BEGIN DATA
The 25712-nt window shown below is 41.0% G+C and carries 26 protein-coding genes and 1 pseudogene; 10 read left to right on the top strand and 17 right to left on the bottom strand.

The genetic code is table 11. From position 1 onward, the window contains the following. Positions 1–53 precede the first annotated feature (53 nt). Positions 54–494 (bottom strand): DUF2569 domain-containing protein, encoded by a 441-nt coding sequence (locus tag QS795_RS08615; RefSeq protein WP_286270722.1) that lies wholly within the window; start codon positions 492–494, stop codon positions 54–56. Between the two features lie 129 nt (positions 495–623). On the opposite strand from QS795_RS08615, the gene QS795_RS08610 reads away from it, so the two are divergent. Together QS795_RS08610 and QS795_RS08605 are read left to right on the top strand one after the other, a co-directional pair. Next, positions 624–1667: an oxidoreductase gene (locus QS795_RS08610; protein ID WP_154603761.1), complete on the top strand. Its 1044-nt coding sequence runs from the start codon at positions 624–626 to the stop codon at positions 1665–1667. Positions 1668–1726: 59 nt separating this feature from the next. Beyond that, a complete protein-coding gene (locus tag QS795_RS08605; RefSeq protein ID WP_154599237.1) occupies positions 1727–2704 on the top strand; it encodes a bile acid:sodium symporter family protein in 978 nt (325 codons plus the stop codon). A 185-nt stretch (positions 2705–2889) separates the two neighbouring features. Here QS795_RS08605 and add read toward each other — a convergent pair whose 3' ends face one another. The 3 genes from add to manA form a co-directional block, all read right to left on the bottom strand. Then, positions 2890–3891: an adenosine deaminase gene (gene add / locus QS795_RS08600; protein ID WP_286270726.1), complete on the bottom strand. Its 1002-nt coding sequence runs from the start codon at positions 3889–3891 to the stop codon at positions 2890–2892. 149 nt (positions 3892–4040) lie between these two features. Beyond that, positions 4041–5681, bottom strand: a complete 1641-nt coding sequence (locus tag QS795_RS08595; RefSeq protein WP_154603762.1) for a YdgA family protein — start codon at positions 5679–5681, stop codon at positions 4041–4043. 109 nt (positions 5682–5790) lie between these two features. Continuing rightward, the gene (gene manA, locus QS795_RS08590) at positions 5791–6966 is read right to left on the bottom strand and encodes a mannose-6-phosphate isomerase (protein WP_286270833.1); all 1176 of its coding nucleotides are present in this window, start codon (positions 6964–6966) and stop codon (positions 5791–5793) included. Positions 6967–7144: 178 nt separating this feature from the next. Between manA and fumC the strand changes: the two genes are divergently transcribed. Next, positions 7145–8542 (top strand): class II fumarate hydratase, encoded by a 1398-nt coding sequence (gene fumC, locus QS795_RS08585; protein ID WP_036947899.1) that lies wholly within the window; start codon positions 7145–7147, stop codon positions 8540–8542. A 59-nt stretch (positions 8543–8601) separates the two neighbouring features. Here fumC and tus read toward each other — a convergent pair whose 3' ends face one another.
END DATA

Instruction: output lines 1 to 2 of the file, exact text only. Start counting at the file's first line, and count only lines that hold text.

The 25712-nt window shown below is 41.0% G+C and carries 26 protein-coding genes and 1 pseudogene; 10 read left to right on the top strand and 17 right to left on the bottom strand.

The genetic code is table 11. From position 1 onward, the window contains the following. Positions 1–53 precede the first annotated feature (53 nt). Positions 54–494 (bottom strand): DUF2569 domain-containing protein, encoded by a 441-nt coding sequence (locus tag QS795_RS08615; RefSeq protein WP_286270722.1) that lies wholly within the window; start codon positions 492–494, stop codon positions 54–56. Between the two features lie 129 nt (positions 495–623). On the opposite strand from QS795_RS08615, the gene QS795_RS08610 reads away from it, so the two are divergent. Together QS795_RS08610 and QS795_RS08605 are read left to right on the top strand one after the other, a co-directional pair. Next, positions 624–1667: an oxidoreductase gene (locus QS795_RS08610; protein ID WP_154603761.1), complete on the top strand. Its 1044-nt coding sequence runs from the start codon at positions 624–626 to the stop codon at positions 1665–1667. Positions 1668–1726: 59 nt separating this feature from the next. Beyond that, a complete protein-coding gene (locus tag QS795_RS08605; RefSeq protein ID WP_154599237.1) occupies positions 1727–2704 on the top strand; it encodes a bile acid:sodium symporter family protein in 978 nt (325 codons plus the stop codon). A 185-nt stretch (positions 2705–2889) separates the two neighbouring features. Here QS795_RS08605 and add read toward each other — a convergent pair whose 3' ends face one another. The 3 genes from add to manA form a co-directional block, all read right to left on the bottom strand. Then, positions 2890–3891: an adenosine deaminase gene (gene add / locus QS795_RS08600; protein ID WP_286270726.1), complete on the bottom strand. Its 1002-nt coding sequence runs from the start codon at positions 3889–3891 to the stop codon at positions 2890–2892. 149 nt (positions 3892–4040) lie between these two features. Beyond that, positions 4041–5681, bottom strand: a complete 1641-nt coding sequence (locus tag QS795_RS08595; RefSeq protein WP_154603762.1) for a YdgA family protein — start codon at positions 5679–5681, stop codon at positions 4041–4043. 109 nt (positions 5682–5790) lie between these two features. Continuing rightward, the gene (gene manA, locus QS795_RS08590) at positions 5791–6966 is read right to left on the bottom strand and encodes a mannose-6-phosphate isomerase (protein WP_286270833.1); all 1176 of its coding nucleotides are present in this window, start codon (positions 6964–6966) and stop codon (positions 5791–5793) included. Positions 6967–7144: 178 nt separating this feature from the next. Between manA and fumC the strand changes: the two genes are divergently transcribed. Next, positions 7145–8542 (top strand): class II fumarate hydratase, encoded by a 1398-nt coding sequence (gene fumC, locus QS795_RS08585; protein ID WP_036947899.1) that lies wholly within the window; start codon positions 7145–7147, stop codon positions 8540–8542. A 59-nt stretch (positions 8543–8601) separates the two neighbouring features. Here fumC and tus read toward each other — a convergent pair whose 3' ends face one another.